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Bob Geldof, “Deep in the Heart of Nowhere.” As sad as I was to learn that The Boomtown Rats had broken up, I was a truly happy rock and roll camper when Geldof’s first solo record came out.  I’ve been super loyal to Bob over the years, have every single one of his solo records, and it’s been a mixed bag. He’s unpredictable. That can be a good thing, in fact, I’d argue that it’s almost always a good thing, but you have to be willing to go with the flow, to learn along with your favorite musicians as they experiment and try not the make the same record over and over. I loved this first solo record, and listening back to it now, I understand why. It was the most Boomtown Rat-like of any record Bob ever made. It’s thunderous and rocking, it’s hooky, it’s mostly sober and serious, but not without elements of fun.  I mean, compare “the whole world dies, so we die slowly” to “love you like a rocket on fire” and you get the picture. It was 1986, so along with Peter Gabriel’s “So,” this record was the soundtrack to my first year of marriage, my first year of being able to drink legally. I appreciate the lyric to “When I Was Young” now a thousand fold more than I did then, but still it was one of my favorite tunes on the record. It’s so bombastic and loud and anthemic.  Damn, the fun. guys have nothing on Bob Geldof, my hero; he continues to be an inspiration to me, this guy. He’s been dealt so many shitty cards in his life, but has done more than maybe any rock star on the planet to make the world a better place. He’s been knighted. I think he was nominated for the Nobel Peace Prize. If not, he should have been.

Lisa Germano, “Lullaby for Liquid Pig.” Haunting, quiet, and weird, the hushed, shy, whispering voice front and center, hardly any drums, mostly synths, strings, guitars and bells and whistles, I got turned on to Lisa Germano through Neil Finn, I think, but a little research yields the fact that she’s been a session musician and/or collaborator with a bunch of famous people. I think this album, as cool as it is, was too much of a downer for me in 2003, so I didn’t listen to it much. Hearing it now, I’m glad I have it. It’s lovely and scary and a good companion for contemplation and solitude. A keeper, for sure. “Someday, someone is gonna need you, too.” What a great line.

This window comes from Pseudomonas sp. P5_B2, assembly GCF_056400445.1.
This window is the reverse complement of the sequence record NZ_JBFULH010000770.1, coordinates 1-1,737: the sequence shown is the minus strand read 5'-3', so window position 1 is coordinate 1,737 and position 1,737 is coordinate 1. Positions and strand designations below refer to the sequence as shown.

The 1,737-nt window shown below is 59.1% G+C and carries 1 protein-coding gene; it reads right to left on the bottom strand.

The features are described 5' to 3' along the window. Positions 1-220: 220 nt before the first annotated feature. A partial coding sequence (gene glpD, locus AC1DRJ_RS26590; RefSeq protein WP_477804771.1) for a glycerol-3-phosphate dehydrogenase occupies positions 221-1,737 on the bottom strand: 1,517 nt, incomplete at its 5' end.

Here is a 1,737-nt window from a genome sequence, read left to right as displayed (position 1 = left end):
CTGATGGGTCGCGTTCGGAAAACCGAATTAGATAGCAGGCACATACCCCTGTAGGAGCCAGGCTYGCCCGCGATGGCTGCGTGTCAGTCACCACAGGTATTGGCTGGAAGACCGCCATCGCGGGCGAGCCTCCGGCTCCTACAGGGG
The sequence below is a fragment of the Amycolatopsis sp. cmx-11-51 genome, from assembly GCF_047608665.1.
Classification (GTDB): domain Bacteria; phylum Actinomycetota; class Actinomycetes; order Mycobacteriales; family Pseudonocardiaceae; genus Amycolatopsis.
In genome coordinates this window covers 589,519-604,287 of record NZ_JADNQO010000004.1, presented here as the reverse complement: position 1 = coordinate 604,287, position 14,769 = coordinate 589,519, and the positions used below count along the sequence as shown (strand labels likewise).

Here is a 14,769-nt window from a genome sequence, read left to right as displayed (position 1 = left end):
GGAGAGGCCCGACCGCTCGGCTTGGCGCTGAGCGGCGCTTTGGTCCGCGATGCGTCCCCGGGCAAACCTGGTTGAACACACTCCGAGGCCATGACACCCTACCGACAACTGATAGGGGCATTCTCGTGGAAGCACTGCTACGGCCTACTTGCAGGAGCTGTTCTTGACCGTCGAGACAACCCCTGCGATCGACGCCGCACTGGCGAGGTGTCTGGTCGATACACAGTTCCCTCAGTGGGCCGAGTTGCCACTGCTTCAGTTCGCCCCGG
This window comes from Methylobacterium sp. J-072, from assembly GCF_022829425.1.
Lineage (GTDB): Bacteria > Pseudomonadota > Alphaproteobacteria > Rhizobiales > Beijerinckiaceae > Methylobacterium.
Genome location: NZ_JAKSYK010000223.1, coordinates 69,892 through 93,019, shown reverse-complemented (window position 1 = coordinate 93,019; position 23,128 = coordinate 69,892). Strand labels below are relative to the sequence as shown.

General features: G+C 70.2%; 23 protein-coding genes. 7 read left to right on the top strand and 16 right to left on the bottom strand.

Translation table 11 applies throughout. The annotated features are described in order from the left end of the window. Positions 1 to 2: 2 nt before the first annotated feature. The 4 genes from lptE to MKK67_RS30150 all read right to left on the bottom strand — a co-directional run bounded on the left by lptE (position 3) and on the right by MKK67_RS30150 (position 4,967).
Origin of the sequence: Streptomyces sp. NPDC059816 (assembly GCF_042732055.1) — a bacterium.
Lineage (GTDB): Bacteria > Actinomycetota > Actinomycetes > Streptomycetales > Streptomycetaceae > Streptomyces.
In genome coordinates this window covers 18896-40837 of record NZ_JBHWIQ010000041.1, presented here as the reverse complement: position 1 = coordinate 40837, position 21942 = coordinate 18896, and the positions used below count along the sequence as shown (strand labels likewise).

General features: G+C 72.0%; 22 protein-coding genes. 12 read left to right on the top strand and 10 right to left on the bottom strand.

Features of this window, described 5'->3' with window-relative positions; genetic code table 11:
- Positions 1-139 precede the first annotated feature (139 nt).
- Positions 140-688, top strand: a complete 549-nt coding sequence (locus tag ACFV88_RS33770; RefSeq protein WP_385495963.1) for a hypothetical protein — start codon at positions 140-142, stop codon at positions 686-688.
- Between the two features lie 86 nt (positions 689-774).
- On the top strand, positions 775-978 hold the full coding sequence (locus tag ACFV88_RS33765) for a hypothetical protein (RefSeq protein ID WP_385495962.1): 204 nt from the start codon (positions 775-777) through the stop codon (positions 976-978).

Kevin Gilbert, “Thud.” Here’s a gem from 1995 that had nothing to do with the grunge movement. A masterpiece of pop craftsmanship married to a perfect mix of weirdness, Kevin Gilbert’s “Thud” is a beautiful, funny, smart, quirky, emotionally moving, expertly performed collection of songs. This guy co-wrote with Sheryl Crow on her groundbreaking “Tuesday Night Music Club” album, but this solo record shows a songwriter doing his own thing entirely–it was really a surprise to me about how many mainstream songwriters he worked with. He’s anything but a mainstream songwriter on this album. I guess, the true pros, guys and gals who make a living doing this music thing, have to be chameleon-like in their moves from genre to genre, from one stylistic extreme to another. At any rate, this is a beautiful record introduced to me by a beautiful friend of mine from this most positive and creatively inspired time in my life when everything was swimming along and profoundly interesting and exciting. Tragedy not too far away from any of us at any time, just as I got super excited about this guy, the year after the release of this brilliant record, his FIRST solo record, he died accidentally from autoerotic asphyxiation. Damn. On a side note, but not terribly tangential from the G spot, Bob Geldof insists that Michael Hutchinson of INXS did not commit suicide. Another brilliant and talented artist who went out the same strange way.  Happy I was not blessed with this particular kink.